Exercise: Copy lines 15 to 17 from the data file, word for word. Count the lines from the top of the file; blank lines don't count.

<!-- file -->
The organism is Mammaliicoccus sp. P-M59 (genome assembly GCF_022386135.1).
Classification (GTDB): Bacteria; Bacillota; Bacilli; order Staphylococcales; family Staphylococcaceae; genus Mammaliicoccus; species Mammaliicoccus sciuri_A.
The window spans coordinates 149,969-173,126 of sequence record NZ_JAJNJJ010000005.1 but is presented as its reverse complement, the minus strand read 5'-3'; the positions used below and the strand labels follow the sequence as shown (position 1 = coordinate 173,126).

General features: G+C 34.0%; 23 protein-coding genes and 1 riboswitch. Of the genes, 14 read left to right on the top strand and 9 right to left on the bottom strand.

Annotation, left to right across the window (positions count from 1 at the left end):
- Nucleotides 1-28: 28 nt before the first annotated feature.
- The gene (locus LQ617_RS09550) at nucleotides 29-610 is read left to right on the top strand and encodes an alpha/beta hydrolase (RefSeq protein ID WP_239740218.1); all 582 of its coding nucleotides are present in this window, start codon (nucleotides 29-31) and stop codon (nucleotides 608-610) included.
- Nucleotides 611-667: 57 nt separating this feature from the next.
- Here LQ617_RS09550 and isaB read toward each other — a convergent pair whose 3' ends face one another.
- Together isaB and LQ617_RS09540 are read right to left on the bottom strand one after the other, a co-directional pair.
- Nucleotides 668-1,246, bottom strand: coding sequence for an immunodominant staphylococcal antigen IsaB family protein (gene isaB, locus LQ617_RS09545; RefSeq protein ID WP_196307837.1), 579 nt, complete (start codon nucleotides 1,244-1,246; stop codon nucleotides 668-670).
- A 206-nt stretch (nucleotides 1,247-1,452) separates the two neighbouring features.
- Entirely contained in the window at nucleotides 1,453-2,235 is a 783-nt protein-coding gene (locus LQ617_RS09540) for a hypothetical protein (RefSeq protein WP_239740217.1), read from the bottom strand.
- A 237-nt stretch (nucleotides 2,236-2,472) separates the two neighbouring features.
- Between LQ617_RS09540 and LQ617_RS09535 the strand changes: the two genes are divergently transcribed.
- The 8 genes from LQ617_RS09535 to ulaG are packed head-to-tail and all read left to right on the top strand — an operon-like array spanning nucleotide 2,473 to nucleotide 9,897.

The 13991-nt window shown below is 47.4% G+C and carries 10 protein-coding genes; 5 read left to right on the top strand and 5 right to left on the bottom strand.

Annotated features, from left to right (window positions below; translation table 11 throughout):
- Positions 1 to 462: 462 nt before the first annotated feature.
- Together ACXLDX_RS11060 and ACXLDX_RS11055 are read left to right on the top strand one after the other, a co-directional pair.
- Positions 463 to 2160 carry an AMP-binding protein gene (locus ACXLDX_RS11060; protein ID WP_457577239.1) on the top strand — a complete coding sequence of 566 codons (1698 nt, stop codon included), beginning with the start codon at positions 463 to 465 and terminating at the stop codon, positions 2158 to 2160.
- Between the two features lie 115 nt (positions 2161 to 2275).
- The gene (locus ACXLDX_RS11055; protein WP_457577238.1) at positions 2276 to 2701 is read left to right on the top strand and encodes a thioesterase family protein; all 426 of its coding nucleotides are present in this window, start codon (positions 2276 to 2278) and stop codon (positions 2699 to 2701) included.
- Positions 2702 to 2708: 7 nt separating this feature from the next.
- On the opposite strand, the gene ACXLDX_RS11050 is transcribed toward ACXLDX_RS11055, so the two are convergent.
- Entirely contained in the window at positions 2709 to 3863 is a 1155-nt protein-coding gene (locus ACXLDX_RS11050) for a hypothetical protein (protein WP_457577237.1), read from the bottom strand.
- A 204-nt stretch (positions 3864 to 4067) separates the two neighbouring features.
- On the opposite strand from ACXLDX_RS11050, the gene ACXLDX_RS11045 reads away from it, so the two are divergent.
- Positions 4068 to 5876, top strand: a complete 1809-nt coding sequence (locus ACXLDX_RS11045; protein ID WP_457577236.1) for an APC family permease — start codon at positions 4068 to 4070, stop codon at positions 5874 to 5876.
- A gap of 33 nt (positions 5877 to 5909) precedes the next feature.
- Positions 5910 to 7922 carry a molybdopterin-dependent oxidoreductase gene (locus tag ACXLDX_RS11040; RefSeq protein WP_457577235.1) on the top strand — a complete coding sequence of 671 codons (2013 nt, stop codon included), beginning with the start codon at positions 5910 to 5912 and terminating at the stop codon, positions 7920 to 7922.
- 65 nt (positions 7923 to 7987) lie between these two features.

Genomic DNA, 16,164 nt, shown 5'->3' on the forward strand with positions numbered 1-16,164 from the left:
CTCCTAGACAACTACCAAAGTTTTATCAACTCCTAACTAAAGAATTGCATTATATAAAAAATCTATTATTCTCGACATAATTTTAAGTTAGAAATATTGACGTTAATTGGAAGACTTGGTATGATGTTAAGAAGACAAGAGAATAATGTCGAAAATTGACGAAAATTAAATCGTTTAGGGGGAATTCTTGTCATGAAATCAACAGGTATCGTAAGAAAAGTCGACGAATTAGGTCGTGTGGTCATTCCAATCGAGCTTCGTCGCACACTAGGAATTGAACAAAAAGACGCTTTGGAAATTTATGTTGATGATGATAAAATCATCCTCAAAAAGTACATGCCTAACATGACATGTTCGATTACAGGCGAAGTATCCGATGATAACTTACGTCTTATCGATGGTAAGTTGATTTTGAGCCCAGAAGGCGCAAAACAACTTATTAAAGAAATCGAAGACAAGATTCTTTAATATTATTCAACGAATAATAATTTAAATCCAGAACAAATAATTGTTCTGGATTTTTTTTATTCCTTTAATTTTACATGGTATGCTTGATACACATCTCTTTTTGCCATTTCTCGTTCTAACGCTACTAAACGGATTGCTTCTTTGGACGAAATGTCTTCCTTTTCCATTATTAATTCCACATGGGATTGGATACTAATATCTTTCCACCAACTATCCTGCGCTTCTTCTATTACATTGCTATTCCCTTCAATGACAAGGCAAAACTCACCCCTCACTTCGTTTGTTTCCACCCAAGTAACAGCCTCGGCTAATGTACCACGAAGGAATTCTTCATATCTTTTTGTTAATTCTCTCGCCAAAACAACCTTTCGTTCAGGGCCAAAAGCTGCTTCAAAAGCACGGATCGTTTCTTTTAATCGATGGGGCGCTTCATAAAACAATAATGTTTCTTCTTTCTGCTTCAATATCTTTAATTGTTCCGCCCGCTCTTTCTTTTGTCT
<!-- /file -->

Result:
- Between LQ617_RS09540 and LQ617_RS09535 the strand changes: the two genes are divergently transcribed.
- The 8 genes from LQ617_RS09535 to ulaG are packed head-to-tail and all read left to right on the top strand — an operon-like array spanning nucleotide 2,473 to nucleotide 9,897.

The 13991-nt window shown below is 47.4% G+C and carries 10 protein-coding genes; 5 read left to right on the top strand and 5 right to left on the bottom strand.